- Up-to-date knowledge: Staying current with regulatory changes or industry trends is another way that accounting professionals provide insights for future decisions and inform budgets or future investments.
How to Build a Foundation for Small Business Financial Planning
Those most nimble with numbers—your accountants—are an important asset to small business financial planning. They’re the closest to your everyday business and have the most interaction with your numbers. Leveraging accountants, bookkeepers or financial controllers can help you enhance decision-making abilities and build the foundation for a greater FP&A function once you have the budget or bandwidth.
What does your business need to do now to ensure that future financial planning isn’t dead in the water?
- Improve the speed of your month-end close so that you can make faster decisions and work with financial data before it becomes irrelevant. The same goes for accuracy, as you’ll want your data to truly reflect reality.
- Shore up your data management so that as your business grows and financial data increases, you can spend less time pulling data and more time analyzing it. Assess your tech stack to make sure data is easily accessible and not overly siloed. This practice will be invaluable for businesses that grow large enough to have separate FP&A and accounting functions collaborating together.
- Ensure communication between you and your team is consistent and that communication makes sense to you and your stakeholders. The language that your team uses can help you or board members understand the financial implications of certain decisions.
- Take advantage of the dual operational and strategic expertise of a financial controller that can manage accounting and build cash flow forecasts and budgets. Focus your initial forecasts on the most important piece of your business—cash—before adding further complexity.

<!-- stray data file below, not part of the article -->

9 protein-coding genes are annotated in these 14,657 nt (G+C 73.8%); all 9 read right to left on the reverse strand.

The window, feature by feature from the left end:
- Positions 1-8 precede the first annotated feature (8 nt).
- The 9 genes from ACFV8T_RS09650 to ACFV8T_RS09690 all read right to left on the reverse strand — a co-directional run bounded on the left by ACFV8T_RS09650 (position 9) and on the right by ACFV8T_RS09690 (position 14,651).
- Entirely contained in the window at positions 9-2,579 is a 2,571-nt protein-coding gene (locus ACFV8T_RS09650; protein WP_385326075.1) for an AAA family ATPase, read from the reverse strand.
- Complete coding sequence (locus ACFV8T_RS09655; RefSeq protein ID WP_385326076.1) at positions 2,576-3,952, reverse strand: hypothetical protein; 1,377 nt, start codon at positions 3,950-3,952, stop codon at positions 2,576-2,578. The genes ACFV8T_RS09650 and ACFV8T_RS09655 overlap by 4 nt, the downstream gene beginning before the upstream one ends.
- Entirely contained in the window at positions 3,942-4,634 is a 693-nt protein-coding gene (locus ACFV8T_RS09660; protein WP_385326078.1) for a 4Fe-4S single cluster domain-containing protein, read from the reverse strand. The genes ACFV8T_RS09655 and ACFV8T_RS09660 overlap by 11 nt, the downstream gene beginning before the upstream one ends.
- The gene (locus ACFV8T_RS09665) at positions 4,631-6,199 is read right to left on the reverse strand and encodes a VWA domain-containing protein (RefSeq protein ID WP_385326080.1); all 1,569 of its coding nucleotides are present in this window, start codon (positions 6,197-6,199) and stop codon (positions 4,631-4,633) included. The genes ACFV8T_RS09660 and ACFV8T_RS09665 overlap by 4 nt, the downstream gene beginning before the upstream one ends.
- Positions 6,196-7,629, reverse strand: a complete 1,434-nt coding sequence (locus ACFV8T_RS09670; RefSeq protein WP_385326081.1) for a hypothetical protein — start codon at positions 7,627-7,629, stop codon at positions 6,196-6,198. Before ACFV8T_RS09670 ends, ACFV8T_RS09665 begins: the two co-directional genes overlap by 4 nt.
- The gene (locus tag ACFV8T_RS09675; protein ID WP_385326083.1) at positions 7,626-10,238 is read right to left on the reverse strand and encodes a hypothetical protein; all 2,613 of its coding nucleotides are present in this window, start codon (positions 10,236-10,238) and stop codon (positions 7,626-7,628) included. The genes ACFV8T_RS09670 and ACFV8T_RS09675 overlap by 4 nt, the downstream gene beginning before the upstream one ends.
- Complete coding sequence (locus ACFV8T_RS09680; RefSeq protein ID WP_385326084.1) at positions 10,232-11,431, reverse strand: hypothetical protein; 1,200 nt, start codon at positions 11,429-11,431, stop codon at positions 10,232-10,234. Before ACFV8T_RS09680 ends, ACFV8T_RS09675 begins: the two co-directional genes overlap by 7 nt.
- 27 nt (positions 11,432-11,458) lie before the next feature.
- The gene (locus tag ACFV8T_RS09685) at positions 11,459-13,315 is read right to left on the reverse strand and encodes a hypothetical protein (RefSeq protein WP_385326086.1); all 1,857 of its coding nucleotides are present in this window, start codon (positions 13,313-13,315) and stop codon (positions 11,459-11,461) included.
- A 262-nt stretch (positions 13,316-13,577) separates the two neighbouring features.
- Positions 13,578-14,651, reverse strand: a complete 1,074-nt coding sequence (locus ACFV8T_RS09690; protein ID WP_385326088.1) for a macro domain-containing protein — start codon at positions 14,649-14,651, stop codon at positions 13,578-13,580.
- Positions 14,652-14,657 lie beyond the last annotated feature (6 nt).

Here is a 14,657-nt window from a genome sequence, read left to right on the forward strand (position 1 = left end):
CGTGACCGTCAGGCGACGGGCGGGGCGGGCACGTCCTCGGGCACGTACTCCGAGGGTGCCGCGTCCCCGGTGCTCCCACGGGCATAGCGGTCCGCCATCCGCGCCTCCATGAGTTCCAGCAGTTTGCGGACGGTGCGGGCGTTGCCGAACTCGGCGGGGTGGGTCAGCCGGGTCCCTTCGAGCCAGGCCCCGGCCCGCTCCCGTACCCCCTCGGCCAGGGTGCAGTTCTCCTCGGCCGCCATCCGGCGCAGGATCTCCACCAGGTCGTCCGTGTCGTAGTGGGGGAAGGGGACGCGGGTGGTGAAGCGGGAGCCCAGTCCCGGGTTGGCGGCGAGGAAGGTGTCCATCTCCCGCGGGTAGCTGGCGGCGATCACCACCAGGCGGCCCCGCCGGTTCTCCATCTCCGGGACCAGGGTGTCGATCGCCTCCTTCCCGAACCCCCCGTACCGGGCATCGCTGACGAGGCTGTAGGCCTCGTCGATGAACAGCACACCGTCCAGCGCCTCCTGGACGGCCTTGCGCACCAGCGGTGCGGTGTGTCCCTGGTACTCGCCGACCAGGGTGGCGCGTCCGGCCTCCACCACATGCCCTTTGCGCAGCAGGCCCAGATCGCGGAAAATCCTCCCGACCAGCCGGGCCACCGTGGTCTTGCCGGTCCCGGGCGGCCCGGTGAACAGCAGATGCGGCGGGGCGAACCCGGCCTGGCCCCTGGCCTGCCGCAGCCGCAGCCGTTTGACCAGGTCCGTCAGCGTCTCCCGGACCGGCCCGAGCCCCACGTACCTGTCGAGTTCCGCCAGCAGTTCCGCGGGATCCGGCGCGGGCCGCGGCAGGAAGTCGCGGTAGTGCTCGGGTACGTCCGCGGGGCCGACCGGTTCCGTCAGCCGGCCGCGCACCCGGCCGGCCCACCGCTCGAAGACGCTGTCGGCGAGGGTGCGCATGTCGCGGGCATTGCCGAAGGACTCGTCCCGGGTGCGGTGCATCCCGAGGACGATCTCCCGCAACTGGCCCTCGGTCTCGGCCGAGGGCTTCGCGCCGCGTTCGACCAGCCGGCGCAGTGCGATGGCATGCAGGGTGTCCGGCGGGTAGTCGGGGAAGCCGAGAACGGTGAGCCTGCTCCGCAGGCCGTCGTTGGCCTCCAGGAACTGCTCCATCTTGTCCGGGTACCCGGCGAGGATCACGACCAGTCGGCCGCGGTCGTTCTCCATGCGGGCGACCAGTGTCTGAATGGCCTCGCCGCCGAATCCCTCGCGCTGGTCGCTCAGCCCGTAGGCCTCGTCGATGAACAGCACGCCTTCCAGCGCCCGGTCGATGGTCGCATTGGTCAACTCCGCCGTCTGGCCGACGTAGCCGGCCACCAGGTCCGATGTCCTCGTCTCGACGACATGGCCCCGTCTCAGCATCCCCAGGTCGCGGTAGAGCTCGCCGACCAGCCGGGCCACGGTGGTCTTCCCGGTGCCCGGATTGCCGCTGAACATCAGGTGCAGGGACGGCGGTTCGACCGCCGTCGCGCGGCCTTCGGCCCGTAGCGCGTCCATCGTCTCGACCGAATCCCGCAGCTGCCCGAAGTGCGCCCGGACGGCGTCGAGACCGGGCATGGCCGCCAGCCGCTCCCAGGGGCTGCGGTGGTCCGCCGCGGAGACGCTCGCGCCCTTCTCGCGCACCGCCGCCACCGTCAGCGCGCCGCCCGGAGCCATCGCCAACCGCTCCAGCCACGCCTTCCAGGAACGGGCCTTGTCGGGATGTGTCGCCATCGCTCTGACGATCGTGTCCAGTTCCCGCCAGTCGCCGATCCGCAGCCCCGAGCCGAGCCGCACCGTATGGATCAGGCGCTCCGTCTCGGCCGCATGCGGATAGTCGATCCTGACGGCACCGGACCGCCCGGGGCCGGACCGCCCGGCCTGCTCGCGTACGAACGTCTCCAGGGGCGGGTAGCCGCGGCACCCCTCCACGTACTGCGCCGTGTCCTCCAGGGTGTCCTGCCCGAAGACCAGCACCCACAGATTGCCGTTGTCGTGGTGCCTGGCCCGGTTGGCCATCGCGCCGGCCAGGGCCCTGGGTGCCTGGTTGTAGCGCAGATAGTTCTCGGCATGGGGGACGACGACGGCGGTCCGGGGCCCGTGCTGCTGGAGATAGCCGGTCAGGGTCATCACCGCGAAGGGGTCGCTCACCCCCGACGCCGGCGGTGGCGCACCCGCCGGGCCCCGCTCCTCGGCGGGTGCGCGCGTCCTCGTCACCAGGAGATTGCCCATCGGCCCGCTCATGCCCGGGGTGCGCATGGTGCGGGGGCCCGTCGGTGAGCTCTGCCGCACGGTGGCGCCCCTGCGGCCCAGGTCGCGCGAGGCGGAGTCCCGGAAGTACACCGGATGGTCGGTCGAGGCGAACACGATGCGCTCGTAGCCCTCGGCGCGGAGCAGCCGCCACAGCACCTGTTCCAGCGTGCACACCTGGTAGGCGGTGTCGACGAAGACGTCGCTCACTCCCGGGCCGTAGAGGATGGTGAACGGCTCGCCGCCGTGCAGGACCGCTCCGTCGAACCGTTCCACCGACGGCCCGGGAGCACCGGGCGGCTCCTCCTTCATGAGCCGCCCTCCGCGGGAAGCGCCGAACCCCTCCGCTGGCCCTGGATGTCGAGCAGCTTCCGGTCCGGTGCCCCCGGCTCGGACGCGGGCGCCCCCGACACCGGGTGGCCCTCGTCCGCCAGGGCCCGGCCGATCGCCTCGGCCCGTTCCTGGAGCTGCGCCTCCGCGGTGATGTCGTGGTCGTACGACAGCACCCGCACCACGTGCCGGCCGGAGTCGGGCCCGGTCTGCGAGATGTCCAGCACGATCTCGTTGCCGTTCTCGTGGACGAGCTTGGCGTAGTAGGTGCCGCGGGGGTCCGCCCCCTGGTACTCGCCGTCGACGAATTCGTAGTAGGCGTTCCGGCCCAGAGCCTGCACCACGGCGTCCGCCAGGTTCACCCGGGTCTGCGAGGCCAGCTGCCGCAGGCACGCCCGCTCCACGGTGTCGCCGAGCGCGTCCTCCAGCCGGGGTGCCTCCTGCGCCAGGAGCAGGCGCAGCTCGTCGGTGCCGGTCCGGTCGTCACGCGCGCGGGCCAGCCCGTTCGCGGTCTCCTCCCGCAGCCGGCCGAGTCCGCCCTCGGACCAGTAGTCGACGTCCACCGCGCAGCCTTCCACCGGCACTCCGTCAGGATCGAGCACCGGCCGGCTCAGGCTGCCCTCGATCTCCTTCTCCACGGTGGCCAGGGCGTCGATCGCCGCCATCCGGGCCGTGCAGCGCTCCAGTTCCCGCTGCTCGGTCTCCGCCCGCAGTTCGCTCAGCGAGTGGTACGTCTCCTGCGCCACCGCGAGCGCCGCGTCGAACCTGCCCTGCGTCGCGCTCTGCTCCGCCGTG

Play Into the Strengths of Your Team with the Appropriate Resource Model
If your accountants are at max capacity in their current roles, forcing new demands upon them is not optimal. If they’re fully engaged in their role, then fractional FP&A expertise is an optimal way to support strategic decision making without taking away from the strengths of your current talent.
On the other hand, if you have an accountant or two who enjoy dissecting data points and assessing business needs, then evolving their roles can increase the competitiveness of your business as accounting and finance move closer to strategy. You can take transactional tasks off of their plates by augmenting your team with a fractional professional.
Although early-stage businesses must stay lean—even foregoing CFO leadership until they reach substantial revenue—they can still support financial planning and strategic analysis through value from their accounting function.
Is your business ready to enhance its analytical capabilities and move forward more confidently? Our part-time, vetted finance and accounting experts can free up capacity for your team to take on a strategic role or use their skills to initiate your FP&A capabilities. Our community of experts includes fractional talent with the skills your business needs—whether an FP&A specialist or accounting personnel with analytical skills—to guide your team.